The coronavirus pandemic has upended daily life in much of the world for so long that the idea of travelling again feels almost far-fetched. Lay-offs in the sector are mounting at the alarming rate of one million jobs a day, according to the World Travel and Tourism Council, an industry group based in London. The council reckoned that the industry could lose as much as $2.1 trillion in business by the end of the year.
Against this backdrop, local media reported that the owner of Banyan Tree Sanya, a five-star hotel, has quietly offloaded the entire property to Hainan’s provincial government for Rmb1.6 billion ($225 million). The hotel is still under management contract with Banyan Tree, which signed on to operate it until 2023. As a result, even after the sale the name will be maintained and the hotel run by the luxury Singaporean hotel manager.
An industry insider told Sina Finance that the hotel was owned by Beijing Tourism Group (BTG), which is controlled by the Beijing city government. Both sides have been in negotiations since last year. The transaction value of the property also includes Rmb1.4 billion worth of debt.
Banyan Tree Sanya is the first all-private pool villa resort in China. However, the hotel was lossmaking even before the Covid-19 pandemic. In 2019 alone, its parent company recorded operating income of Rmb39.8 million and a net loss of Rmb91 million, Sina Finance reported.
Needless to say, Banyan Tree Sanya’s losses mounted during the pandemic. In the first four months of this year, the hotel’s operating income was just Rmb8.3 million, while net losses reached Rmb18.8 million. Prior to the Hainan government’s takeover, the property’s net book value was minus Rmb671 million, China Times said.
But in China, the word crisis (weiji) is made up of two characters which denote “danger” (wei) and “opportunity” (ji). Didi Chuxing, the giant car-hailing app, is betting that travel will eventually go back to normal. The company recently invested Rmb50 million to establish a new business arm, Beijing Xiaoju International Travel Agency. It will cater to domestic travel, inbound tours, tour information consultancy and ticket sales, reported Huxiu.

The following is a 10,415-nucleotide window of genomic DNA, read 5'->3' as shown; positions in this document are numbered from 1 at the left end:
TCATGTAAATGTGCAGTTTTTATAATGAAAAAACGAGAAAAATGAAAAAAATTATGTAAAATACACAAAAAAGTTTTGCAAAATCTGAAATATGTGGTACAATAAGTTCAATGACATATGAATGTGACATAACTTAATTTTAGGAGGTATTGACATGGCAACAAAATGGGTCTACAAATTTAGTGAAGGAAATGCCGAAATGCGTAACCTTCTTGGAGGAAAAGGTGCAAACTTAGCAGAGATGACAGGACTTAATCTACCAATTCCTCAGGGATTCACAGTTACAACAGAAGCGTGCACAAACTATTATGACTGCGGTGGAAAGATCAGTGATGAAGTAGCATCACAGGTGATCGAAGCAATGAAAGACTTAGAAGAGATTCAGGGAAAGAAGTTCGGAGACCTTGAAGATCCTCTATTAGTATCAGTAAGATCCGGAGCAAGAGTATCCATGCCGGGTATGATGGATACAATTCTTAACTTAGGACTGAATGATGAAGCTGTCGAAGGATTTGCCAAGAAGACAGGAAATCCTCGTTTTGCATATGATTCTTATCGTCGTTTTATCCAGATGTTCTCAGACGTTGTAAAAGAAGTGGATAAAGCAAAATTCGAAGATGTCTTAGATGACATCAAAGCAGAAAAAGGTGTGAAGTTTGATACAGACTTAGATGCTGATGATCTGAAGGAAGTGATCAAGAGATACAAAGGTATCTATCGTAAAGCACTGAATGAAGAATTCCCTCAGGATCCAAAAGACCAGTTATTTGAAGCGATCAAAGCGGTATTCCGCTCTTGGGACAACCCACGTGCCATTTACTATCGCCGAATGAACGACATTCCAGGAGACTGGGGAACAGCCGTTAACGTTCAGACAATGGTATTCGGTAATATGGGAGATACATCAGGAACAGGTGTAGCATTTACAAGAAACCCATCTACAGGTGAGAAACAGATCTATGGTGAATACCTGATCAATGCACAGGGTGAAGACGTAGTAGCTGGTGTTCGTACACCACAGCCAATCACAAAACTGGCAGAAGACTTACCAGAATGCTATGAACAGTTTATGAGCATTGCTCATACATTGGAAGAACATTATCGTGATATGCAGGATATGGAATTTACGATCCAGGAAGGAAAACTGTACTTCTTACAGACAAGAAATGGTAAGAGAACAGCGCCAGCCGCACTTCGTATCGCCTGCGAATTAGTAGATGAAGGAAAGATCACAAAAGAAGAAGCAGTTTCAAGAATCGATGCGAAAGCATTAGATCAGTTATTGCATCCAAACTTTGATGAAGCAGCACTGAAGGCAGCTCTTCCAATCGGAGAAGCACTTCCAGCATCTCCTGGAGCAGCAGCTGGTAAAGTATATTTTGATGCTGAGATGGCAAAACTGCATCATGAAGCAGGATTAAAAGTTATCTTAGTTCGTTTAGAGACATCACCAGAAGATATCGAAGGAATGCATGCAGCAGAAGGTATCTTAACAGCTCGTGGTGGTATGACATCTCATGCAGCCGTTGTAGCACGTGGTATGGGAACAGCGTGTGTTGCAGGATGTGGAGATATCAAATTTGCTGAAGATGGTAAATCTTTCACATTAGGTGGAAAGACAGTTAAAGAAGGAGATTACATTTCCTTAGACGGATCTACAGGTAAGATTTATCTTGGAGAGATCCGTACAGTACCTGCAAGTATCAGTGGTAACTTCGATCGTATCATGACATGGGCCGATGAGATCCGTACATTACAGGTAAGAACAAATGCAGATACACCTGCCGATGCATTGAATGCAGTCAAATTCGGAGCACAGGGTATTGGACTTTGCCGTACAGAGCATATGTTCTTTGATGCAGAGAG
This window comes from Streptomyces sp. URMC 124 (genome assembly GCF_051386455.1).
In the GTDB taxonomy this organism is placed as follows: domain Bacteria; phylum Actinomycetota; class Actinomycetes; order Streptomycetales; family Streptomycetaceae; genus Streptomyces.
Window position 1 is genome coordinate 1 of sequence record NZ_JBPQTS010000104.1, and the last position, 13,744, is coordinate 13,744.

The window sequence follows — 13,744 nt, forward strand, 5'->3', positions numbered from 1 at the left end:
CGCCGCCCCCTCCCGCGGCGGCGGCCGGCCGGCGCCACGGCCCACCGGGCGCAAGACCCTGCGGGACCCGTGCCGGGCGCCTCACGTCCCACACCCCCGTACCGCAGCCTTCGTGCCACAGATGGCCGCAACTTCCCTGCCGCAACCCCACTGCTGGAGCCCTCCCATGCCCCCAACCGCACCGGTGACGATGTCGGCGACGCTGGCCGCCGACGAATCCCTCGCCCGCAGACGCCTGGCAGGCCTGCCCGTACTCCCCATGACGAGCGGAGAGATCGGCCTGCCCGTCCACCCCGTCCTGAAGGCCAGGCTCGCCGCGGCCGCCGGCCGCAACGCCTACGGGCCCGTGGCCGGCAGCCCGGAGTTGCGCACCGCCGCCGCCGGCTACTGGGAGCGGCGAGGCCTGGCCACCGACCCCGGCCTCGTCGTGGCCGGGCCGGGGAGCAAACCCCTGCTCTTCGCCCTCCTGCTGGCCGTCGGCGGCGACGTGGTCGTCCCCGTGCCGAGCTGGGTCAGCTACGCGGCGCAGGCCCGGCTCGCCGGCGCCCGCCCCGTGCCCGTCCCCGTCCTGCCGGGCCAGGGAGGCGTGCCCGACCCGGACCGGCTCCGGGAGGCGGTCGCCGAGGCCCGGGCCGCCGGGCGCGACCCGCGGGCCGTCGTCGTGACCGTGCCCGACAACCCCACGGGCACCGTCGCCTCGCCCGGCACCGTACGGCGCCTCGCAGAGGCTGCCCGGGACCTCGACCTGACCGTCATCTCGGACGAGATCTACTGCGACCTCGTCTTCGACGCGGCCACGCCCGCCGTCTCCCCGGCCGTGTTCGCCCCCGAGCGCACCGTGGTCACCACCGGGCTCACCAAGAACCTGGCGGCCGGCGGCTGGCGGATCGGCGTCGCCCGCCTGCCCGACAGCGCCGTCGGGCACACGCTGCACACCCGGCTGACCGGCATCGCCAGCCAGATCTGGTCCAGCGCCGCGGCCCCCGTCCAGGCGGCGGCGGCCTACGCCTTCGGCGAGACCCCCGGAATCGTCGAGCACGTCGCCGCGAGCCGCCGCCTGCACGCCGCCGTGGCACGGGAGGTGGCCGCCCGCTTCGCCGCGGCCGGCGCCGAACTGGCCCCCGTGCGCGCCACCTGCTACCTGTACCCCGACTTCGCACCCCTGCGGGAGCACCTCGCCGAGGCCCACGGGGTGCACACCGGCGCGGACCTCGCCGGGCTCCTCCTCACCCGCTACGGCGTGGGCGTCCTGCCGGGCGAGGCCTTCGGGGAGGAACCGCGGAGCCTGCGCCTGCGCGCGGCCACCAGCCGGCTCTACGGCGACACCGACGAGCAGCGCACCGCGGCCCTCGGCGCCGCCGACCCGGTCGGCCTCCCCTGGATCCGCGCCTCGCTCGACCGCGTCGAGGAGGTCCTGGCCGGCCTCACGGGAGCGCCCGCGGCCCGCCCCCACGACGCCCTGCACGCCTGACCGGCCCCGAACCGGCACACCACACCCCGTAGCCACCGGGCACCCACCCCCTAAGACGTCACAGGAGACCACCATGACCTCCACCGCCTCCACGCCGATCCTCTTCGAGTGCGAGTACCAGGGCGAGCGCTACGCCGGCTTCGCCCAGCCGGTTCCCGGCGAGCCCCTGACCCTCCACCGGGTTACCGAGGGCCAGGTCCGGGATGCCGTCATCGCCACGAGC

It’s not Didi’s first foray into tourism. Back in 2018, US travel firm Booking Holdings and Didi announced a strategic cooperation, through which Booking invested $500 million in Didi. This tie-up allowed Booking’s app to provide ride-hailing services for its customers, while Didi users gained access to hotel reservation platforms such as Booking.com and Agoda.
“The effect of the pandemic on the tourism industry is only temporary. And besides, the tourist industry is very important to China’s economy, accounting for 11% of the total GDP. Already, the outbreak has caused many small- and medium-sized travel agencies to shut their doors, which means the demand will soon outstrip supply. It is a good time for Didi to enter the tourism industry,” reckoned PE Daily.
Trip.com, formerly known as Ctrip, has a similar mindset. It acquired Travis, an Amsterdam-based travel company, back in December in a further move to expand its travel empire outside China.
However, the deal was only announced recently after it received final approvals from the Dutch government.
Travis is the parent company of the booking platforms CheapTickets and Vliegwinkel. Industry observers say that Trip.com is attracted to the technological know-how of Travis, in particular, its ability to profit from the use of travel data.
“Data-savvy matters for agencies. Flight sales are low margin. So upselling and packaging deliver most of the profits. Yet agencies often struggle to tease out data to learn how to upsell effectively,” wrote Skift, a travel news site.
Meanwhile, the Hainan government’s takeover of Banyan Tree Sanya looked immaculately timed.
On Monday the central government announced another policy blueprint to speed up the transformation of the island province into China’s biggest free trade port and “special economic zone”.
Other indebted hotel operators in Hainan were reportedly looking for buyers as well. They may now want to hang onto their properties a little bit longer.
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